The winner of the 2018 competition was
David Hurd of the Northeastern State
University College of Optometry.
DENVER—Here’s the question: what’s the most exciting, most dramatic and loudest event at Optometry’s Meeting every year? The answer, of course, is the Essilor Student Bowl competition that pits students from 25 optometry schools across the nation against each other in a battle of knowledge, one-upmanship and courage (how else would you convince yourself to wear the craziest costume one could imagine wearing in front of your peers?).

This year’s version of the Essilor Bowl—the 27th annual competition—once again hit the mark for excitement, fun, colorful T-shirts and costumes, cheering and downright challenging questions. For example, here’s one of the questions that students faced: What formula calculates the amount of induced prism in a decentered spectacle lens? (See the answer below.)

About 500 to 600 optometry students and other eyecare professionals packed the Bellco Theater at the Colorado Convention Center on Thursday night to take part in this year’s Essilor Bowl. Essilor and its Varilux brand have been the sponsor since the beginning, and the competition is typically held on the second night of the American Optometric Association’s (AOA) Optometry’s Meeting.

The winner of the 2018 competition was David Hurd of the Northeastern State University College of Optometry in Tulsa, Okla. Hurd, a former Arkansas football player, came on strong against six other contestants in the final two rounds of the Q&A competition and finished with a final score of 10 points. Steve McCarty of Illinois College of Optometry (ICO) and Jimmy Nguyen of New England College of Optometry (NECO) finished second and third with seven and five points, respectively.

 The crowd goes wild.
Emcee David Seibel, OD, has been a fixture
of the show for 17 years.

The Bowl is a tradition that dates to 1991 when Dr. Rod Tahran, Essilor’s vice president of professional relations, and Danne Ventura, director of professional education for Essilor, conceived the idea and presented it to the executive director of the American Optometric Student Association (AOSA).

Dannne Ventura
The first Varilux Optometry Super Bowl—as it was known at the beginning—was held in January 1992 at the annual AOSA meeting. The AOSA merged with the American Optometry Association (AOA) meeting in 2003 and became Optometry's Meeting, and the Varilux Optometry Super Bowl moved to the new meeting. In 2009, the event was renamed the Varilux Optometry Student Bowl.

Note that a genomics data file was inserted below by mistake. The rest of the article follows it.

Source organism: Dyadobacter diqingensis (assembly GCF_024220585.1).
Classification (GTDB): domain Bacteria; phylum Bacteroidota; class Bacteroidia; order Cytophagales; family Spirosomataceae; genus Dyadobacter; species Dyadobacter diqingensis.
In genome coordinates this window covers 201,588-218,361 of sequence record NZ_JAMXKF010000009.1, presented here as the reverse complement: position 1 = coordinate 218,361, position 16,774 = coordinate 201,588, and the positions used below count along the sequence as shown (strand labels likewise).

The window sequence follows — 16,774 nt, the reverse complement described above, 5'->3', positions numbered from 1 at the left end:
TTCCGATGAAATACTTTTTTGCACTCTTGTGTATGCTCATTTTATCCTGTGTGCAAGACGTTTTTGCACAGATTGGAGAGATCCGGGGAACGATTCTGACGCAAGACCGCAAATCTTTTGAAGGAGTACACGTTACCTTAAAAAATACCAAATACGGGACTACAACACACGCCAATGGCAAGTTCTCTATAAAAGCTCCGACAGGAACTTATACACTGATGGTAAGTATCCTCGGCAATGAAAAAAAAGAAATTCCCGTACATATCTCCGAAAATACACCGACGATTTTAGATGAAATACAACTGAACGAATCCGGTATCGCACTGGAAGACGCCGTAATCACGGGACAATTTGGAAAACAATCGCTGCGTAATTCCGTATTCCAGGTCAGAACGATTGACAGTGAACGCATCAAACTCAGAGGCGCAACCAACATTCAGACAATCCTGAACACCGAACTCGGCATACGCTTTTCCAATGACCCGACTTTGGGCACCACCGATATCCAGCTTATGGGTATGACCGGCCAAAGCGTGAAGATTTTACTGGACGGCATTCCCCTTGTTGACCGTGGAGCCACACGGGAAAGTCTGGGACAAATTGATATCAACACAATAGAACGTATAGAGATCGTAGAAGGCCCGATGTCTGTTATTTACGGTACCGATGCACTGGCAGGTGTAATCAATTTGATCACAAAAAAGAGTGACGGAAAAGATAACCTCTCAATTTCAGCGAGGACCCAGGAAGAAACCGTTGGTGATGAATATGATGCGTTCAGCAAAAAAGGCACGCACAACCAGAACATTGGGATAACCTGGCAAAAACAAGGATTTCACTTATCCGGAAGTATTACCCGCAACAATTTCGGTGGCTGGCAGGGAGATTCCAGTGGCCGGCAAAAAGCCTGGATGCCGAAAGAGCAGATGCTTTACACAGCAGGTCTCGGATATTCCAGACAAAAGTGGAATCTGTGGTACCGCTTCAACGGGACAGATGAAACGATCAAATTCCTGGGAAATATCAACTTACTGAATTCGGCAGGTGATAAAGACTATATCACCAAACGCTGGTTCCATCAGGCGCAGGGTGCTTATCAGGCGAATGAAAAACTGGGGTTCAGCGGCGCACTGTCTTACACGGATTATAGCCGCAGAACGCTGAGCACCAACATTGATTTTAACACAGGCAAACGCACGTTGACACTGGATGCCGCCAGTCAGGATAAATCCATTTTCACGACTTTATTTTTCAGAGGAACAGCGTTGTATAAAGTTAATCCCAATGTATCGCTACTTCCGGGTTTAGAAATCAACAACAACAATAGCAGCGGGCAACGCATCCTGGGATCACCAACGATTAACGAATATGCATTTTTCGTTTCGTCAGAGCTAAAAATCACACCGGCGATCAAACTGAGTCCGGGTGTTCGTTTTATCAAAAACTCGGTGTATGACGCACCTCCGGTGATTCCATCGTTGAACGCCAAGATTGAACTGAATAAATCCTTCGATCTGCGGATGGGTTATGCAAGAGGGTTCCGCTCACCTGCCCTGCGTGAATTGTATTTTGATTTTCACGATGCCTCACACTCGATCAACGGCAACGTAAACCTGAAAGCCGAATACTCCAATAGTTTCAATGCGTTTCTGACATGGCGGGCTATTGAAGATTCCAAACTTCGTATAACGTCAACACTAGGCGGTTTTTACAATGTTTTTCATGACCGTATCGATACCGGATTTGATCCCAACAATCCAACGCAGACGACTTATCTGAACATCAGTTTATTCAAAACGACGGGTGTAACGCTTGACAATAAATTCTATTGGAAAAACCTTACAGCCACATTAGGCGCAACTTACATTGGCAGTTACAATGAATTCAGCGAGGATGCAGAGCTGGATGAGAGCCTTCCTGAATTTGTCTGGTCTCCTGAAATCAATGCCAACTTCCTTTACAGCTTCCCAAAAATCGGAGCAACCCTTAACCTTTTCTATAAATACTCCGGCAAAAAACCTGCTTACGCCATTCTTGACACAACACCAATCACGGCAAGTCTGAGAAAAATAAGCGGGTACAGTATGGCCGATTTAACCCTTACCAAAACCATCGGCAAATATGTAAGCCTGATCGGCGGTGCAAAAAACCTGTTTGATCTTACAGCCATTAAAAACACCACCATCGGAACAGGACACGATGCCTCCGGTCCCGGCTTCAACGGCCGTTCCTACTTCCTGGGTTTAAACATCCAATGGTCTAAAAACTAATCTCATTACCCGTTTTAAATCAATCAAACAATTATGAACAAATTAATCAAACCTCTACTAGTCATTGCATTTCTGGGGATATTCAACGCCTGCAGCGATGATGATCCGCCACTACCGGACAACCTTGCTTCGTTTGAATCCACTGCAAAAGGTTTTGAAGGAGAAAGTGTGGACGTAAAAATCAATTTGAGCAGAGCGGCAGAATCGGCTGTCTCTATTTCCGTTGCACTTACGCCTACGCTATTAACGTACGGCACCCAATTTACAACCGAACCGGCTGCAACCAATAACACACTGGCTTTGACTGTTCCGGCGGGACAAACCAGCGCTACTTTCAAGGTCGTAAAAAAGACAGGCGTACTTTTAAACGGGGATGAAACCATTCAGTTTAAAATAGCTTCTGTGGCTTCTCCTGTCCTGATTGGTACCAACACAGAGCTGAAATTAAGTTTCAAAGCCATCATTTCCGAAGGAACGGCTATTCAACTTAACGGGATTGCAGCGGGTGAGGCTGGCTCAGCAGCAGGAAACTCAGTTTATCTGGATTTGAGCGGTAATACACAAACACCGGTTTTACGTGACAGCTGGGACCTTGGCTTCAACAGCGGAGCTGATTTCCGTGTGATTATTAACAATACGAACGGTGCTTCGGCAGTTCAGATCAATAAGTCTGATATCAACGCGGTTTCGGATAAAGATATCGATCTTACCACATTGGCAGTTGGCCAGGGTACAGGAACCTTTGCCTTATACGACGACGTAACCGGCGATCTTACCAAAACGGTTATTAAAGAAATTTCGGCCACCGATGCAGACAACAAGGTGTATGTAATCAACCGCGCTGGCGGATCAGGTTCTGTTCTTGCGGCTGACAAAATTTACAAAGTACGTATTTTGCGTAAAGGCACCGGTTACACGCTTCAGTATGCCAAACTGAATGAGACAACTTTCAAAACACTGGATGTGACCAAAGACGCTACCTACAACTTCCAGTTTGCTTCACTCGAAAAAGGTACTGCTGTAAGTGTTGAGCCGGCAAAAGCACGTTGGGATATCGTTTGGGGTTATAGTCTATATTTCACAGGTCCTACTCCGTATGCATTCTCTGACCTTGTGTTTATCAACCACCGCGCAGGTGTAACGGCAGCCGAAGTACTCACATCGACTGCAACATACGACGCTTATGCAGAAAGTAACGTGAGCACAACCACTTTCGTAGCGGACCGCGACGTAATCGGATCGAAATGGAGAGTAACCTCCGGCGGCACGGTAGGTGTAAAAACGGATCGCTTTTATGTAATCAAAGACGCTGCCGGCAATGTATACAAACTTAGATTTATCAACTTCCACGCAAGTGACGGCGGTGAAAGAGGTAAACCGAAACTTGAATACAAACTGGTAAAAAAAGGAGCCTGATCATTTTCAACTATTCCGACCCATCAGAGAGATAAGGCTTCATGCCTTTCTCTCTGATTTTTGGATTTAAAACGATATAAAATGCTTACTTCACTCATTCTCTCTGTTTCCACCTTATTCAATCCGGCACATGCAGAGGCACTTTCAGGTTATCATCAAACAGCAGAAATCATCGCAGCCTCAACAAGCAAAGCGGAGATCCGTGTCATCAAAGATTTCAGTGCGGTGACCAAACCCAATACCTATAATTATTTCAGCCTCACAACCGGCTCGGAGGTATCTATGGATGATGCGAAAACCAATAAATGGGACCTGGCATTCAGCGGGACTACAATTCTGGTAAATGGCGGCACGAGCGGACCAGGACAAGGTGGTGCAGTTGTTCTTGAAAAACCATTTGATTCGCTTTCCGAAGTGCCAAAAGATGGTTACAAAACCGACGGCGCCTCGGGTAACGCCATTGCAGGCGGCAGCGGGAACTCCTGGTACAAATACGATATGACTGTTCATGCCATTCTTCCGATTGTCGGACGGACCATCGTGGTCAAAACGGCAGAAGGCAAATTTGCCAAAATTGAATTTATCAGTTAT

“The AOSA meeting used to be a standalone student meeting,” Ventura told VMAIL Weekend after this year’s competition wrapped up late Thursday night. “And it was so serious, it was a serious association meeting. We wanted to find something that would let the students show what they had learned while still having a good time.”

The first competition was “more subdued, as far as the energy in the room, but everybody showed up and we had 500 or 600 students [in attendance],” Ventura recalled. “But they weren’t painting their faces and wearing crazy T-shirts,” she added.

The format of the competition has, basically, stayed roughly the same over the 27 years of the event, aside from making upgrades in the technology used during the competition, Ventura noted. For Ventura, the 2018 event was a bittersweet moment. She’s retiring from Essilor and this year’s Bowl was her final one in a production role.

The judges for the 2018 Essilor Bowl.
Two T-Rexes watch
the proceedings.

The student bowl trophy.

Ventura was given a huge ovation and long cheer when her retirement was announced to the students Thursday night. And the crowd included former students she met during the first Student Bowl in 1992, and many others she has worked with during the production of the Student Bowl over the years. “Can I just soak this in for a minute?” she said from the stage as the students cheered her. “You guys are awesome…. I can’t believe it’s been 27 years. Some of you haven’t even been around 27 years. And it’s going to be 27 more.”

Oh, and the answer to that sample Essilor Bowl question above? The correct answer is “Prentice’s Rule.”